Although engagement with the conference theme is desirable, SHARP welcomes paper and panel proposals (preference generally accorded to the latter) on any topic related to the global history of the book in the broadest sense of the field.

SHARP 2019 will follow the custom of most of our conferences and ask that members limit themselves, unless there are extraordinary circumstances, to two program submissions, for example, a paper (submitted individually or as part of a panel) and a roundtable, lightning talk, or other larger group activity. Of course, presenters may also chair panels as an additional contribution to the conference.

Proposals must be submitted electronically via our Open Conference System.   The system employs a “controlled submission vocabulary” of keywords (the name of our organization includes three of them) to assist the conference committee in reviewing proposals and constructing a coherent program.

The vocabulary below, drawn from the practice of recent conferences and updated to reflect our ongoing commitment to increase the diversity and inclusivity of book history, is meant to be indicative and suggestive, not prescriptive; if you find that the appropriate terminology is missing from this list, please use the term “Other.”

Geographical Focus

  • Africa: Egypt; Ethiopia; Kenya; Mozambique; Nigeria; East Africa; North Africa; South Africa; Sudan; West Africa
  • Asia: China; East Asia; Gulf States; India/Pakistan/Bangladesh/Subcontinent; Iran; Iraq; Israel; Japan; Jordan; Korea; Middle East; Palestine; Philippines; Russia (Eurasia); Saudi Arabia; Singapore; South Asia; states; Syria; Taiwan; Turkey
  • Europe: Austria; Austria-Hungary; Baltic Region; Belgium; Central Europe; Croatia; Czech/Slovak; Denmark; Eastern Europe; England; Finland; France; Germany; Greece; Holy Roman Empire; Hungary; Iceland; Ireland; Italy; Luxembourg; Netherlands; Northern Ireland; Norway; Poland; Portugal; Romania; Russia (European); Scandinavia; Scotland; Serbia; Spain; Sweden; Switzerland; Turkey in Europe; Ukraine; Wales; Yugoslavia; Other European countries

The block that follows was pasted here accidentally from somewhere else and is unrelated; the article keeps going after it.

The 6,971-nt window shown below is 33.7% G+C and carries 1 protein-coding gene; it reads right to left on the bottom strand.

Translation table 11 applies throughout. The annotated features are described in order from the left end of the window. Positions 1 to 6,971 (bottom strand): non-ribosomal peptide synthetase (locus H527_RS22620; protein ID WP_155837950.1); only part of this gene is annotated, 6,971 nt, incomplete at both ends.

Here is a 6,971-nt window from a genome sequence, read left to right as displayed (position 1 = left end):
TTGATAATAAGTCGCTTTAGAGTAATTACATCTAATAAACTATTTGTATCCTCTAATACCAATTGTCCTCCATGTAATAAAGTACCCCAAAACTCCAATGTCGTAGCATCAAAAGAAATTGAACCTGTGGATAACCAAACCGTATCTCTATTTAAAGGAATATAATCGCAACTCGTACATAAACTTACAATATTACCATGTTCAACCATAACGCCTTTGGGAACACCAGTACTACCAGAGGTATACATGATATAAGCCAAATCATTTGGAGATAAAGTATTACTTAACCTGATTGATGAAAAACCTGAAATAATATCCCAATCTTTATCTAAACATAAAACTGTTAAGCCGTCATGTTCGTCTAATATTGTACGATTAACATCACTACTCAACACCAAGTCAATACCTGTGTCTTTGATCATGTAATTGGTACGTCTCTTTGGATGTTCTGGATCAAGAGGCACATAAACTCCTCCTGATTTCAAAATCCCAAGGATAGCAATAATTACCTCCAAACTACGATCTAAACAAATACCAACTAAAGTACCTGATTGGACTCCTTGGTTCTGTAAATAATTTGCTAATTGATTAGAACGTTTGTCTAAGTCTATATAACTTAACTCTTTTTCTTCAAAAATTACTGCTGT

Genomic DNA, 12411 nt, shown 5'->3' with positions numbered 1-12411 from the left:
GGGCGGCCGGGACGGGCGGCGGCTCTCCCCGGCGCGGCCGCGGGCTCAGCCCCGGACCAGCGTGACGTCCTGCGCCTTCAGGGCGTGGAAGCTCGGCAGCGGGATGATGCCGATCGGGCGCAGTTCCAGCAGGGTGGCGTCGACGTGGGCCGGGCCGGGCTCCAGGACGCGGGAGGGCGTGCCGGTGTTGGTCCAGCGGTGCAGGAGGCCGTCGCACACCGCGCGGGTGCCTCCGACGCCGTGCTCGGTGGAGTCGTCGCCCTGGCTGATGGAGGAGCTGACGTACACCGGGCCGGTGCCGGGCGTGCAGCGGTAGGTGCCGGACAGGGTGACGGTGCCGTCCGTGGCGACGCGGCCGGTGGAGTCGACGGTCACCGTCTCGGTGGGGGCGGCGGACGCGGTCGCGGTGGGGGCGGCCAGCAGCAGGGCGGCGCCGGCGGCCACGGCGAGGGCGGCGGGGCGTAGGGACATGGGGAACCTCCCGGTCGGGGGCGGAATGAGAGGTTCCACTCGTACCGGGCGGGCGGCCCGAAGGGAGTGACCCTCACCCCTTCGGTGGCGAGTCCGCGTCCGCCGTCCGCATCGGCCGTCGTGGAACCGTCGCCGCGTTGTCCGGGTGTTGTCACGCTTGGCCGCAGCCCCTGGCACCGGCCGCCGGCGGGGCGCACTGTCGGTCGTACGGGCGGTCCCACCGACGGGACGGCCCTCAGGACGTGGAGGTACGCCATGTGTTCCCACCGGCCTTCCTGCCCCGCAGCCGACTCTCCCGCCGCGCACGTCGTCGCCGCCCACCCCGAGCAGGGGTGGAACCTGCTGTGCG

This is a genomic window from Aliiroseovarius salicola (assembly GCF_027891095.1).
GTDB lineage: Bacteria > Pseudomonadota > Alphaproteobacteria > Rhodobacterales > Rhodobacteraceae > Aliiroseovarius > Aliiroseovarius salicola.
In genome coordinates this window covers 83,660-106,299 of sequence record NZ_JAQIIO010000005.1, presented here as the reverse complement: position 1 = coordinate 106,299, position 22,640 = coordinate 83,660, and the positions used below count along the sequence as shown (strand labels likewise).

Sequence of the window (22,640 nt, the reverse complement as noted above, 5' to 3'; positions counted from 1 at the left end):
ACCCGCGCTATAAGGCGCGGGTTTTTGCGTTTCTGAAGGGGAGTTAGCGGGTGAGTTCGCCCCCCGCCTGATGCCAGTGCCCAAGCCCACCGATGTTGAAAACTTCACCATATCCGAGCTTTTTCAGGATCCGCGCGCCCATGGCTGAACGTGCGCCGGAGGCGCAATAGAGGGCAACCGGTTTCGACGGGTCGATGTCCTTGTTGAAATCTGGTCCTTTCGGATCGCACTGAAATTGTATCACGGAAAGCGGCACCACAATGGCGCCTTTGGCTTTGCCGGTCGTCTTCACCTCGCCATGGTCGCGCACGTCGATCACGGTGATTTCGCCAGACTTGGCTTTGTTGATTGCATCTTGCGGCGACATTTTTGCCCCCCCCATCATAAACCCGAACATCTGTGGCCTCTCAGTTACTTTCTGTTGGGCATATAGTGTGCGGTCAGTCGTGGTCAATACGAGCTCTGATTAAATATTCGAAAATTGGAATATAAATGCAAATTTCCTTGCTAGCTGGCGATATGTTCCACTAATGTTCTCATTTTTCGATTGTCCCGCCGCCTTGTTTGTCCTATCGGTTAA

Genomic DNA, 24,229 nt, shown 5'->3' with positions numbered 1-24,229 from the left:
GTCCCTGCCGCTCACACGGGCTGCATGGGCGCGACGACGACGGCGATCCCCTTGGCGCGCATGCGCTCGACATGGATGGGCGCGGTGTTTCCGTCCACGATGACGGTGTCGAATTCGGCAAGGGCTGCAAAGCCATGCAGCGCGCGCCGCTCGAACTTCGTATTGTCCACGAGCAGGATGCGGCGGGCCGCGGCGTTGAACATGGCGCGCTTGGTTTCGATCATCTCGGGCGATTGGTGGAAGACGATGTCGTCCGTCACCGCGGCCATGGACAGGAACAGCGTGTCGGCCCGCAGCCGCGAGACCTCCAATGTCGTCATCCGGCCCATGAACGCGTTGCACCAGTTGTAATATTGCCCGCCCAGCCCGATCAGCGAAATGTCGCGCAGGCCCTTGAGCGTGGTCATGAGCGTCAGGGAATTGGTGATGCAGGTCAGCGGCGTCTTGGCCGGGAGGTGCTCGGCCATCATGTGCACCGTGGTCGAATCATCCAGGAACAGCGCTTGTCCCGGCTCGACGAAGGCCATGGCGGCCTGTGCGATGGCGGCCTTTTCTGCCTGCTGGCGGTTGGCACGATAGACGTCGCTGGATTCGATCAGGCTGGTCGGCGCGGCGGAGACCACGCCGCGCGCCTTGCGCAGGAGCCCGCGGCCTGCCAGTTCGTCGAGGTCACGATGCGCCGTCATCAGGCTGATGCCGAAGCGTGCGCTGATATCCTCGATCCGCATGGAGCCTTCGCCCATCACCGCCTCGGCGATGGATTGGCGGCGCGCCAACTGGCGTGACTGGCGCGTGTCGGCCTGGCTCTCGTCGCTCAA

• North America: Canada; Mexico; United States
  • Oceania: Australia; Fiji; Melanesia; Micronesia; New Zealand; Papua New Guinea
  • Central and South America: Argentina; Brazil; Colombia; Latin America; Peru; Other South American countries; Other Central American countries
  • Global and Other Geographic Interests: British Empire; French Empire; Mughal Empire; Ottoman Empire; Roman Empire; Reading in Arctic and Antarctic

Historical Period

  • Ancient: circa 3000 to 1000/800 BCE; Ancient: circa 1000/800 BCE to 400-600 CE; Pre-Codex; Incunabula; Medieval; 16th Century; 17th Century; 18th Century; 19th Century; 20th Century; 21st Century


  • Aboriginal; African-American; Almanacs/Gift Books; Alphabet/Alphabetic; Arabic; Archives; Artist’s Books; Asian-American; Authorship; Bible; Bibliocide; Bibliography; Bibliophilia; Big Data; Bindings; Book Arts; Book Design; Book Prizes; Book Trade; Bookbinding; Bookselling; Buddhist; Censorship; Cheap Print; Children’s Literature; Close/Distant Reading; Codex; Codicology; Collecting; Colonial; Colportage; Comix; Coptic; Copyright; Cultural Tourism; Cuneiform; Cyrillic; Dictionaries; Digital Culture; Digital Humanities; E-Books; Editing; Editors; Engraving; Ephemera; Epigraphy; Erotica; Esperanto; Fine Presses; First Nations; Gender; Genre; GIS; Globalisation; Graphic Novels; Greek; Hebraic; Hieroglyphics; Hindu; Hispanic; Illustration; Image and Text; Immigration; Incunabula; Indigenous; Indigeneity; Inscriptions; Internationalisation; Internet; Islamic; Journals; Judaic; Latin; Latinx; LGBTQ; Libraries; Literacy; Literary Agency/Agents; Lithography; Magazines; Manuscript; Maps and Cartography; Marginalia; Marks; Materiality of Texts; Media Ecology; Migration; Music; Nation; Nationalism; Native American; Newspapers; Numismatic; Orality; Paleography; Palimpsest; Paper/Papermaking; Paperbacks; Papyri; Paratextual Elements; Parchment; People of Color; Periodicals; Petroglyphs; Philatelic; Photography; Pictographs; Postcolonial; Print Culture; Printing; Proofreading; Publishing; Reading; Reception; Remediation; Scribal Culture; Scroll; Self-publishing; Serials/Serialization; Technologies of Writing; Technology of Text Production; Theories of the Book; Translation; Typography; Vernacular; Women; Writers’ Houses; Xylography; Zines.